My hypothetical candidate will be invited to the vivas based on their SAQ score but they have a lot of ground to make up in the viva examination. This will be difficult but it is doable. Study is often more dynamic, interactive and effective leading up to the vivas.

I suggest you classify each SAQ based on

  • topic
  • whether it asks for factual material only, or integration
  • whether it is clinically based

For example, question 7 in this exam asked to justify the dose of propofol used in different scenarios and requires integration of knowledge in a clinical setting, while question 8 in this exam just requires you to set down what you know about IV metoprolol.

Is there a pattern in your performance?

Question 15 scored 0 which suggests poor time management.


Reading your feedback in 2018 part 1

mcq feedbackBy now those who weren’t successful in meeting the requirements of the primary examination will have received their feedback letters. A difficult read which I’d like to try and make easier by helping you approach logically. This isn’t official advice, just what I would recommend to any SOT or candidate who approached me for help. I’ll talk about looking at the MCQ marks today.

I’ll be including photos of a feedback letter I’ve created for an imaginary candidate. Here are their MCQ marks. The candidate passed the MCQ and I would like to take this opportunity to say well done to everyone who passed the MCQ. You’ve demonstrated a great breadth of knowledge covering over 300 LOs. This requires significant organisation and diligence. Even if you didn’t go on to be successful in the overall exam this is a great achievement.

This candidate has only just passed the component though, and I’d recommend people in the 75-84 range realise they have a good base but they should try to improve this component to safely pass in their next attempt. More ruthless organisation and diligence is the key here. Aids I would recommend would be The Primer for the Primary which I’ve recently recommended, and a new resource which will be released soon at I’ve spoken with registrars who have used a beta version of this and they have given glowing reviews.

Low scores in this component mean you haven’t demonstrated a foundation in the basic sciences in anaesthesia, and it may well be very difficult to build this over just a few months. If training requirements allow it might be best to build up to sit in 2019.

Mind games : recovering from a cycle crash

I was reading this article – Mind games: Getting your head back in the game after a crash  and found a box at the end of the article full of fantastic advice both for getting back on the bike and getting back to study after an unsuccessful attempt at the primary exam. Elite sport and specialist medical training have quite a lot in common.


Take your time

Identify what you enjoy about anaesthesia and use that to motivate you

Identify what’s within your control. And what’s not within your control.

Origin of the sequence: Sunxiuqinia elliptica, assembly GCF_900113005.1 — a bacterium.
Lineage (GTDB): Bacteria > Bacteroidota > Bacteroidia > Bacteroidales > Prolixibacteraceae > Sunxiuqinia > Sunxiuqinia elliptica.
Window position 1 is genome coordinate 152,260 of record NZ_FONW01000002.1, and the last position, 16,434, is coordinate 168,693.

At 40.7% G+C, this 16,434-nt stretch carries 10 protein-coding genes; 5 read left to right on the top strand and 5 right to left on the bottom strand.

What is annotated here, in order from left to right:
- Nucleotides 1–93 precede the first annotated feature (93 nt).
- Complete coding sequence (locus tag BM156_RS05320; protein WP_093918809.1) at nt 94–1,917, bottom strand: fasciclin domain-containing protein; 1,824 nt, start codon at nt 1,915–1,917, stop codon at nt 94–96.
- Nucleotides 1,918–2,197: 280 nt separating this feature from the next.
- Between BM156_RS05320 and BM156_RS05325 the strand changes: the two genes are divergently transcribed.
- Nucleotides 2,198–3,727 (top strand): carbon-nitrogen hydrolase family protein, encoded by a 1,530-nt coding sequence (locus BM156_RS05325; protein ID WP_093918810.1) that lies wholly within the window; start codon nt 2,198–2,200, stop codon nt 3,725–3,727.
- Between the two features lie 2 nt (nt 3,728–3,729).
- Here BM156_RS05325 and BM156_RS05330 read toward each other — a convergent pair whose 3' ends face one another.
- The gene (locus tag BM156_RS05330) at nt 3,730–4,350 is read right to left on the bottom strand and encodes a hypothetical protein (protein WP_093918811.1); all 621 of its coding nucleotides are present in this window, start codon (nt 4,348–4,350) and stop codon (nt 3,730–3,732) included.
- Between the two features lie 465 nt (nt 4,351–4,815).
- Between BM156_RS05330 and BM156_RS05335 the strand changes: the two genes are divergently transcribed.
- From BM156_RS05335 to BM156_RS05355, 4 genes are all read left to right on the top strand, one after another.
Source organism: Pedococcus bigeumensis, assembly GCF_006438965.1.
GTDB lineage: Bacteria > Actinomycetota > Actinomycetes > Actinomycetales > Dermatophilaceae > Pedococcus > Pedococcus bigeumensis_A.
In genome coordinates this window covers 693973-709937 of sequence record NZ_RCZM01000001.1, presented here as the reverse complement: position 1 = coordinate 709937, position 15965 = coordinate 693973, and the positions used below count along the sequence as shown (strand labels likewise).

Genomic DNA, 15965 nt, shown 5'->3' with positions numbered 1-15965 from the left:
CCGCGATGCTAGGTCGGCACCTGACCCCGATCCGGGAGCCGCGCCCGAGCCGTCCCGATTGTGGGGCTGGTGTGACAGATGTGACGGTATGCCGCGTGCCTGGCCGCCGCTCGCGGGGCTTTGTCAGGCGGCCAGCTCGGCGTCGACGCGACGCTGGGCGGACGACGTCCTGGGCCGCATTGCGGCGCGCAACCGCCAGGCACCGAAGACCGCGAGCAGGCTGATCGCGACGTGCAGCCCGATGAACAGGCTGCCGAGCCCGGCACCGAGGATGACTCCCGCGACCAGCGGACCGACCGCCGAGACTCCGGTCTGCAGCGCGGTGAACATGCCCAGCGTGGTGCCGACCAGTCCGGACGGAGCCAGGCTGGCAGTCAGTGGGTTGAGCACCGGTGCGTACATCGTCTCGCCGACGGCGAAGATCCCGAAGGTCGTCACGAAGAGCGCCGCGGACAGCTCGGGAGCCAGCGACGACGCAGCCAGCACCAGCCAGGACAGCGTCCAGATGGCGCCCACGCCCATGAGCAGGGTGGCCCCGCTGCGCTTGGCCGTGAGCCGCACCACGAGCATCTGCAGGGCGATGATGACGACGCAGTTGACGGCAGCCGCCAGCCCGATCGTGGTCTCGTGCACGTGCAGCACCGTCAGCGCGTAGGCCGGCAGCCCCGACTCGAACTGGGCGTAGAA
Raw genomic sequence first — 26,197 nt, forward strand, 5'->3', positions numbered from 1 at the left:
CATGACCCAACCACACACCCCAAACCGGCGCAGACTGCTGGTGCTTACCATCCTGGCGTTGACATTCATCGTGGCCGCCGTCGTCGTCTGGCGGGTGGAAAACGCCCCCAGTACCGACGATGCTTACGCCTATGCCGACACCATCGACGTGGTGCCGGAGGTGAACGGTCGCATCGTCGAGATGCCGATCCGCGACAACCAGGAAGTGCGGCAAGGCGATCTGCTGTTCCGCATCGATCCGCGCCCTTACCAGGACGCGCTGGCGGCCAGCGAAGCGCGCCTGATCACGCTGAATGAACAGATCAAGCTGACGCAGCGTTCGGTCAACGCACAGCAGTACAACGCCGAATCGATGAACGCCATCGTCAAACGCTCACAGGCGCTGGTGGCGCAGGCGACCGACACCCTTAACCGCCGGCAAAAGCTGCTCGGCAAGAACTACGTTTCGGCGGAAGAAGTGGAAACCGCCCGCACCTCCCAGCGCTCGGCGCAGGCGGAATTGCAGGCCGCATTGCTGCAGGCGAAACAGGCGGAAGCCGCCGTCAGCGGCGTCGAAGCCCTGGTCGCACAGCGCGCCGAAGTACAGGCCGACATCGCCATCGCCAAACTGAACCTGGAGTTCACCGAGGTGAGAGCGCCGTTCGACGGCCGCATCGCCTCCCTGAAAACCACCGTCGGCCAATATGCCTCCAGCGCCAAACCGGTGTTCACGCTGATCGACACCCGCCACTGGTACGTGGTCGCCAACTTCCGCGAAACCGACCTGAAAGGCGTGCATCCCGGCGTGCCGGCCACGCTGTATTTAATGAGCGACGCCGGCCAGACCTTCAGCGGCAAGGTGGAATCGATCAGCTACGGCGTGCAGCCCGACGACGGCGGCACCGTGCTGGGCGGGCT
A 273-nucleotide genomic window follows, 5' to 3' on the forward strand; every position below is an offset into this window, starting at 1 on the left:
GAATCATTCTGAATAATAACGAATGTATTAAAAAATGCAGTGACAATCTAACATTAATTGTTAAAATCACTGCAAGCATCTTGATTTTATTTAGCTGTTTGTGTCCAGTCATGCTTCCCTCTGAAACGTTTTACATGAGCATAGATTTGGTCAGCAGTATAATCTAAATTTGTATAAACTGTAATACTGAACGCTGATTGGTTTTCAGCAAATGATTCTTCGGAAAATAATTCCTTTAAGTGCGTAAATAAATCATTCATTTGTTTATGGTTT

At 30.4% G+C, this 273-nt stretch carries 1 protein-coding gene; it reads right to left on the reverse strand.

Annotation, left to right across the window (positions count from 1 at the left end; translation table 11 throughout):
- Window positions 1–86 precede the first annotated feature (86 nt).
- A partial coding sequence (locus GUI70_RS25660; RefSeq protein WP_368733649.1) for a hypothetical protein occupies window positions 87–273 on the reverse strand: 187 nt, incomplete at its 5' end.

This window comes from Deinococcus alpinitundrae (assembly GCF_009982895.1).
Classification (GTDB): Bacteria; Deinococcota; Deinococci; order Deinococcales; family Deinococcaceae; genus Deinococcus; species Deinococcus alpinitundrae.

Set successive challenges for yourself to get back into it under control

Recognise unhelpful thoughts.

Connect with other trainees and your family and friends outside anaesthesia.


A Primer for the Primary Examination

It can be difficult as a candidate without years of anaesthesia experience to appreciate the relative importance and clinical applications of different learning outcomes. One of the PLOOTD bloggers (who is of course incidentally an examiner) has therefore made this fantastic resource – A Primer for the Primary FANZCA examination. For each topic the depth of knowledge required is indicated, sources are recommended and some idea of the weighting in the exam is suggested. Many of the topics have useful musings from someone who has been an examiner for 12 years. Many of the topics also have links to some practice T/F questions with an idea of how difficult the writer feels they are.

This is going to be of most use to those who are sitting in August and beyond, but there’s a lot in there for those betwixt written and vivas too.

We think this resource is gold. Have a look and see what you think.

Study tip – start talking!

Now that the written exam is over it is time to start talking. This the the best tip I could give you for the vivas.

Find people to discuss your knowledge with, as expressing concepts verbally is a great way of making sure that you actually understand them. If you can’t find another human to talk to, talk to the cat, dog, pot plant or mirror…

Find someone to ask you questions. Consultants are often worried that their Primary Exam knowledge isn’t good enough to help out candidates. Don’t let them off the hook that easily. A lot of people have a pet topic which they feel comfortable with and, if worse comes to worst, you can give them some of your notes on a topic and get them to quiz you on those. Two past chairs of the Primary Exam have an article in the most recent Australian Anaesthesia aimed at helping consultants prepare candidates for the vivas. Read it yourself, it gives a good insight in to the type of questions you might be asked, and print off some copies to give to those you will be working with.

Registrars who have recently sat the exam, are also a great source of help. Most people are happy to inflict the vivas they were given on others. Bear in mind, people will alsways remember the questions they couldn’t answer better than those they could.